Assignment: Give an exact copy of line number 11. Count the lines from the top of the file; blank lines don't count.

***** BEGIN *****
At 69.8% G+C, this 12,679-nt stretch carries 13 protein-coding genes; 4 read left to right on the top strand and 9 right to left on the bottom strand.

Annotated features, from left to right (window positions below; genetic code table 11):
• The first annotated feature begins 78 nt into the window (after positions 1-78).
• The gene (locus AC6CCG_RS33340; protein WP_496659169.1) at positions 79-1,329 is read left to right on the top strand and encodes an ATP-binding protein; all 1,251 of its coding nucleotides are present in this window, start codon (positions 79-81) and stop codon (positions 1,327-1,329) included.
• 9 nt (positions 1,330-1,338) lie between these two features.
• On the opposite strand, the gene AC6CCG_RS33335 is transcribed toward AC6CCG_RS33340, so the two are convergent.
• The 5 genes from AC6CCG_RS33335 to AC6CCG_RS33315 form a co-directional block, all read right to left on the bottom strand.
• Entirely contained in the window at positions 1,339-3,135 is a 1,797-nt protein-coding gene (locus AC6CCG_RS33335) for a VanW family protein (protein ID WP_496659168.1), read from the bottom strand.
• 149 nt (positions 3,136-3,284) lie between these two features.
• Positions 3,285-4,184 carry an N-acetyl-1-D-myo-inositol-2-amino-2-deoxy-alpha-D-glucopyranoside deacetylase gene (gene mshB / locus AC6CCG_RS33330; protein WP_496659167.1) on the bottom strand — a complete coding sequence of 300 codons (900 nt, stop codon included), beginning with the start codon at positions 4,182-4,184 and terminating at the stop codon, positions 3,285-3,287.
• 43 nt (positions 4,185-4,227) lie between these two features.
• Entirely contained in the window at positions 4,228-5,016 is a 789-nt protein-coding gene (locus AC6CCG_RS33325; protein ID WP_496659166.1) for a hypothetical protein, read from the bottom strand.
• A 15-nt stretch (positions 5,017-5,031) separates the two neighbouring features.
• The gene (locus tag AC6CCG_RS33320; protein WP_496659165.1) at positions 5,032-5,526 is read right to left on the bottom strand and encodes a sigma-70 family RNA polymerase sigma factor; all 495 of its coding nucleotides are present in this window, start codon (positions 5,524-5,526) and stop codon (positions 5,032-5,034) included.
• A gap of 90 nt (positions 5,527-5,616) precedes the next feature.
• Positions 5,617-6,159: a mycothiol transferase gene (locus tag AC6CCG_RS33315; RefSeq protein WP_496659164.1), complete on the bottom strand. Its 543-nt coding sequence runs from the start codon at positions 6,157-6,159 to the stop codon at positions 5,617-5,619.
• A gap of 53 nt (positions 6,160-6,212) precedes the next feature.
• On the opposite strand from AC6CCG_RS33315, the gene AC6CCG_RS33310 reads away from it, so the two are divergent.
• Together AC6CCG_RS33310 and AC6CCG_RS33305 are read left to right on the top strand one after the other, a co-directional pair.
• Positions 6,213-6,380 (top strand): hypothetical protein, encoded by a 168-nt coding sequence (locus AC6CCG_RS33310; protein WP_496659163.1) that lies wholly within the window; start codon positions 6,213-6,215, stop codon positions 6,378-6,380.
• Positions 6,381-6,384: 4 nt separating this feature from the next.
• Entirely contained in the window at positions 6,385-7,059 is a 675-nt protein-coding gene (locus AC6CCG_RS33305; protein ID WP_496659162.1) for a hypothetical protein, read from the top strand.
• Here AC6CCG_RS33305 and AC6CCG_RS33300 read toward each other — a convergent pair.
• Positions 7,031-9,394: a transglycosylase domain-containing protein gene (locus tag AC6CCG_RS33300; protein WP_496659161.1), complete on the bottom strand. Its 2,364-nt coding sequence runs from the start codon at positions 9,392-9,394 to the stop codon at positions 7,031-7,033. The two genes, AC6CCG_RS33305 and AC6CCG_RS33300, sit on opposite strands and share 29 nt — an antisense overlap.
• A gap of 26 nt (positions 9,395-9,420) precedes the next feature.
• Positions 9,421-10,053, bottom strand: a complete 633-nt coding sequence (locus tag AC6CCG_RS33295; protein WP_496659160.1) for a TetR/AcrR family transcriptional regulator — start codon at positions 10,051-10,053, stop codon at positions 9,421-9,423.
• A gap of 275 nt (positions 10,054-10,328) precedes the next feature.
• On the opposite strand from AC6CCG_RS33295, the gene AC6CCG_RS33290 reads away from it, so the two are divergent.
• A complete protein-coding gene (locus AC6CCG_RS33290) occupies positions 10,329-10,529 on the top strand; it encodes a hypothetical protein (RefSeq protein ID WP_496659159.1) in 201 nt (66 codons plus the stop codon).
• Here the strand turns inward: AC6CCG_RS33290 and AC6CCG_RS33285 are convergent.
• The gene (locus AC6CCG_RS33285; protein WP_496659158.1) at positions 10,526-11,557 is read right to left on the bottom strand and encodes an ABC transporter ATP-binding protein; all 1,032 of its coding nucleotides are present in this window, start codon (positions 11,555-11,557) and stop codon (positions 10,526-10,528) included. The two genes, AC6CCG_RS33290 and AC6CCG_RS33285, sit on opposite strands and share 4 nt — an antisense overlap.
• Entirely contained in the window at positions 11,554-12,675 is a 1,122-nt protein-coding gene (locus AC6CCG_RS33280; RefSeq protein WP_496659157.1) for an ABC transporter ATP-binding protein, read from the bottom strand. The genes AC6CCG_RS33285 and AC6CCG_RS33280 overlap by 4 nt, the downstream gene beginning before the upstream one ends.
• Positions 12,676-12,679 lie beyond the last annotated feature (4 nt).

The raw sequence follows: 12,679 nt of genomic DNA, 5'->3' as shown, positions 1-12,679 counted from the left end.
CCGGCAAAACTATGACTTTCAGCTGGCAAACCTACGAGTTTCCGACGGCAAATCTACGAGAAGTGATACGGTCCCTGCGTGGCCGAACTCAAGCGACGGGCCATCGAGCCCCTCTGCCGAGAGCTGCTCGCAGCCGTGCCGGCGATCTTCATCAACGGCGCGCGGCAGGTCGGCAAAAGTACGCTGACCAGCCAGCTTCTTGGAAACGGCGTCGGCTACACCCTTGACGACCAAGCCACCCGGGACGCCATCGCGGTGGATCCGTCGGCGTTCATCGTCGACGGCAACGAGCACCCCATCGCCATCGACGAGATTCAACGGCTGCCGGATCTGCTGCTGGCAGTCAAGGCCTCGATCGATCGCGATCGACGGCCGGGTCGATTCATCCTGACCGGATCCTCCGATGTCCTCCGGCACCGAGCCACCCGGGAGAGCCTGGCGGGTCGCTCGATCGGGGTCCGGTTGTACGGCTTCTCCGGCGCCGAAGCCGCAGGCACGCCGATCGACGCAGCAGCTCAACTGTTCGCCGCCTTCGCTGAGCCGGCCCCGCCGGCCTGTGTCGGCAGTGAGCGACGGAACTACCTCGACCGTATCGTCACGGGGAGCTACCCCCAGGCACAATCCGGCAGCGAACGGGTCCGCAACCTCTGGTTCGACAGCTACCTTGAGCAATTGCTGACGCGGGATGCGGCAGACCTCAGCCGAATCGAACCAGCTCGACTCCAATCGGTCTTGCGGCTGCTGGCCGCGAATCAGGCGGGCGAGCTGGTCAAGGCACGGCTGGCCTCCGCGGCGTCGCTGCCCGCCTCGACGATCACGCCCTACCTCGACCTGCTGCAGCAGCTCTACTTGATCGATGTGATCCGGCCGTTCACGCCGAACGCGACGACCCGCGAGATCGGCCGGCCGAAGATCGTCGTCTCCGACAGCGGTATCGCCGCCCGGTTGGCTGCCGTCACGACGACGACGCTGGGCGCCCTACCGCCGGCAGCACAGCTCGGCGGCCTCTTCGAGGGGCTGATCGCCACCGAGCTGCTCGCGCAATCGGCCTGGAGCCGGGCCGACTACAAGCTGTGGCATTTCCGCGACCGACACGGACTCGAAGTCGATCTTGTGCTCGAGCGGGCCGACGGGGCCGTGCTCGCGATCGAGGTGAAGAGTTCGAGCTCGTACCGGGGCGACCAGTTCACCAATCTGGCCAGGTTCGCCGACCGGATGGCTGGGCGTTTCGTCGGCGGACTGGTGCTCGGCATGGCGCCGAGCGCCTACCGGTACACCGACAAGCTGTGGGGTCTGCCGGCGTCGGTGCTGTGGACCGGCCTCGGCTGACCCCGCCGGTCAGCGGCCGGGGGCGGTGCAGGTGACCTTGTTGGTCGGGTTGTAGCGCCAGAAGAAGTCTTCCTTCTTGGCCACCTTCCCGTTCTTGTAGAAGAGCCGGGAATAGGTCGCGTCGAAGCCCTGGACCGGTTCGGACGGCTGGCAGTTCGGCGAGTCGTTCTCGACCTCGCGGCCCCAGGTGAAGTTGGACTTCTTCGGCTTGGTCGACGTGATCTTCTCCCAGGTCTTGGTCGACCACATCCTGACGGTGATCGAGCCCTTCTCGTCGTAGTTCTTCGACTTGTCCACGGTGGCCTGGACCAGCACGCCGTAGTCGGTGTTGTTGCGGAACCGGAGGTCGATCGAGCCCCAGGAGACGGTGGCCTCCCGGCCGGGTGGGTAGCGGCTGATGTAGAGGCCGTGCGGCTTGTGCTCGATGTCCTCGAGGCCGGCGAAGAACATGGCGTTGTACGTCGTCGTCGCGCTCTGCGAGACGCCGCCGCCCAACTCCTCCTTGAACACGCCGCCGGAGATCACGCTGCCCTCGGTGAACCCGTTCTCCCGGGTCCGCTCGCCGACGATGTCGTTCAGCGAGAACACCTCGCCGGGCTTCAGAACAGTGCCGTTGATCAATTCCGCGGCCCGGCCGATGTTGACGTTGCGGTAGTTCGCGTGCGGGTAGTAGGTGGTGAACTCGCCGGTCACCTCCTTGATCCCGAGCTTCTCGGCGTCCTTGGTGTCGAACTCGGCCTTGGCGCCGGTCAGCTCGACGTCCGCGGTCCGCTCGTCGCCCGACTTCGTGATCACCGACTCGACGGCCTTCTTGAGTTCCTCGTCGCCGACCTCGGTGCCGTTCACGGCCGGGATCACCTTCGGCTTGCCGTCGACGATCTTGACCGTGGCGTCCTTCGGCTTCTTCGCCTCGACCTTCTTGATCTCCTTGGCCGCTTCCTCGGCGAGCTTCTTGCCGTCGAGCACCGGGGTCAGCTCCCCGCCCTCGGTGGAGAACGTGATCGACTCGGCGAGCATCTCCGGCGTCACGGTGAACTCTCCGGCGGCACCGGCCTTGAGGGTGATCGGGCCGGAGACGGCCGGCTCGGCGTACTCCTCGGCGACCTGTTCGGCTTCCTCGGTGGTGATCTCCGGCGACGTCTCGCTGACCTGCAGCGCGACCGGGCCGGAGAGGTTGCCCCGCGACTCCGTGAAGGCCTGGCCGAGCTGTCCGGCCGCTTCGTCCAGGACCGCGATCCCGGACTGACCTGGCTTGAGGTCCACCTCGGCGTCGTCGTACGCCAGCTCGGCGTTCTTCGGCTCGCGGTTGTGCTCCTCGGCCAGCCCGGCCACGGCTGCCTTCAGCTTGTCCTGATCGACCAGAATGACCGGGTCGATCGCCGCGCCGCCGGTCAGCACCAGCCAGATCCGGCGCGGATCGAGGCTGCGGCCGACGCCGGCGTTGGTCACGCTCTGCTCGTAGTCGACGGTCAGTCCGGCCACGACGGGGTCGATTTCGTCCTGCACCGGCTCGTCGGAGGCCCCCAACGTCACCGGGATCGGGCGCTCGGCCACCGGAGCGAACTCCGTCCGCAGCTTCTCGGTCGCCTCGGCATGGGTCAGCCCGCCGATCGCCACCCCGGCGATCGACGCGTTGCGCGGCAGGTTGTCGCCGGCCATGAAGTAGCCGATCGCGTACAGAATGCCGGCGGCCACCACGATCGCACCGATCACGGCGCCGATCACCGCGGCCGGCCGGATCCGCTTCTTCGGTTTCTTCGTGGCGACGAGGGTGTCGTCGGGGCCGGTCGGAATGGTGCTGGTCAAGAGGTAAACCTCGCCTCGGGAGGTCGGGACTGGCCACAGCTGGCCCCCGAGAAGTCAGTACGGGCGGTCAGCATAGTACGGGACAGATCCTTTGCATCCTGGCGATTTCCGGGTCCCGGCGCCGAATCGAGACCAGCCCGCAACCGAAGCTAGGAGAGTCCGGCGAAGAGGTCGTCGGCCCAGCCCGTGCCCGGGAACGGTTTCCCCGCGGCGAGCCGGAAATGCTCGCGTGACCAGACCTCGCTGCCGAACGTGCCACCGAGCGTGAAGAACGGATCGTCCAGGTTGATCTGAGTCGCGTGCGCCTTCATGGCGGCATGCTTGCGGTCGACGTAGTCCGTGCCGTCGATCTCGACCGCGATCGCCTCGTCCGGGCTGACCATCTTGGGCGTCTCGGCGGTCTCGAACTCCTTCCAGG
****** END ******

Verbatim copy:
• 43 nt (positions 4,185-4,227) lie between these two features.